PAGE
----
Syria Peace Talks Shift Focus Towards Assad’s Future
Syrian negotiators at the Geneva peace talks are under pressure to discuss the question of President Bashar al-Assad.
Syrian government negotiators at the Geneva peace talks are coming under unaccustomed pressure to discuss something far outside their comfort zone: the fate of President Bashar al-Assad. And they are doing their best to avoid it.
UN mediator Staffan de Mistura describes Syria’s political transition as “the mother of all issues” and, emboldened by the Russian and US muscle that brought the participants to the negotiating table, he refuses to drop the subject.
After a week of talks in Geneva, he praised the opposition for the depth of their ideas but criticised the veteran diplomats on the government side for getting bogged down.
Arguments over Assad’s fate were a major cause of the failure of previous UN peace efforts in 2012 and 2014 to end a civil war that has now lasted five years, killed more than 250,000 people and caused a refugee crisis.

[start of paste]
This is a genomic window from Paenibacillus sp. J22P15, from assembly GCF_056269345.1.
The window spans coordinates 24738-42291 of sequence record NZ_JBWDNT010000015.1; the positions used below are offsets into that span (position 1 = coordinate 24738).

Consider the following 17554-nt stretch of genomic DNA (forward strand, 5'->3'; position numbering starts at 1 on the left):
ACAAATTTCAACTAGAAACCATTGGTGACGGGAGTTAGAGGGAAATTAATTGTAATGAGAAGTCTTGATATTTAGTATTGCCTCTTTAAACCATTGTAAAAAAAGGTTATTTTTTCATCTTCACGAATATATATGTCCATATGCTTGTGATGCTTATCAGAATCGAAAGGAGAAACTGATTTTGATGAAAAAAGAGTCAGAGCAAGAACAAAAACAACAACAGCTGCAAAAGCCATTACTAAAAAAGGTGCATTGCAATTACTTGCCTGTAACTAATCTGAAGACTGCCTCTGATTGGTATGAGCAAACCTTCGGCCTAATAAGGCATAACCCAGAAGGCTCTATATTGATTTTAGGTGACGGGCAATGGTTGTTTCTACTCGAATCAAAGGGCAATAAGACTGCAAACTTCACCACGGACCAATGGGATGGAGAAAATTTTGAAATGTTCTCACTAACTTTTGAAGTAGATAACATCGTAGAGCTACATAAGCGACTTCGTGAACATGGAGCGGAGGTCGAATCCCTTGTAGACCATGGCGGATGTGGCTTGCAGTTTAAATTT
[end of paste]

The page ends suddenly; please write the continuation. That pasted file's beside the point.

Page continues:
The main opposition, along with the United States and other Western nations, has long insisted any peace deal must include his departure from power while the Syrian government and Russia have said there is no such clause in the international agreements that underwrite the peace process.
The Syrian president looked more secure than ever at the start of the latest round of talks, riding high after a Russian-backed military campaign.
But Russia’s surprise withdrawal of most of its forces during the week signalled that Moscow expected its Syrian allies to take the Geneva talks seriously. De Mistura appointed a Russian expert to sit in the negotiations with him and to advise on political issues.
Unlike previous rounds, the talks have run for a week without any hint of collapse, forcing the government delegation led by Syria’s UN Ambassador Bashar Ja’afari to acknowledge de Mistura’s demands.
Ja’afari began by giving de Mistura a document entitled “Basic elements for a political solution”.
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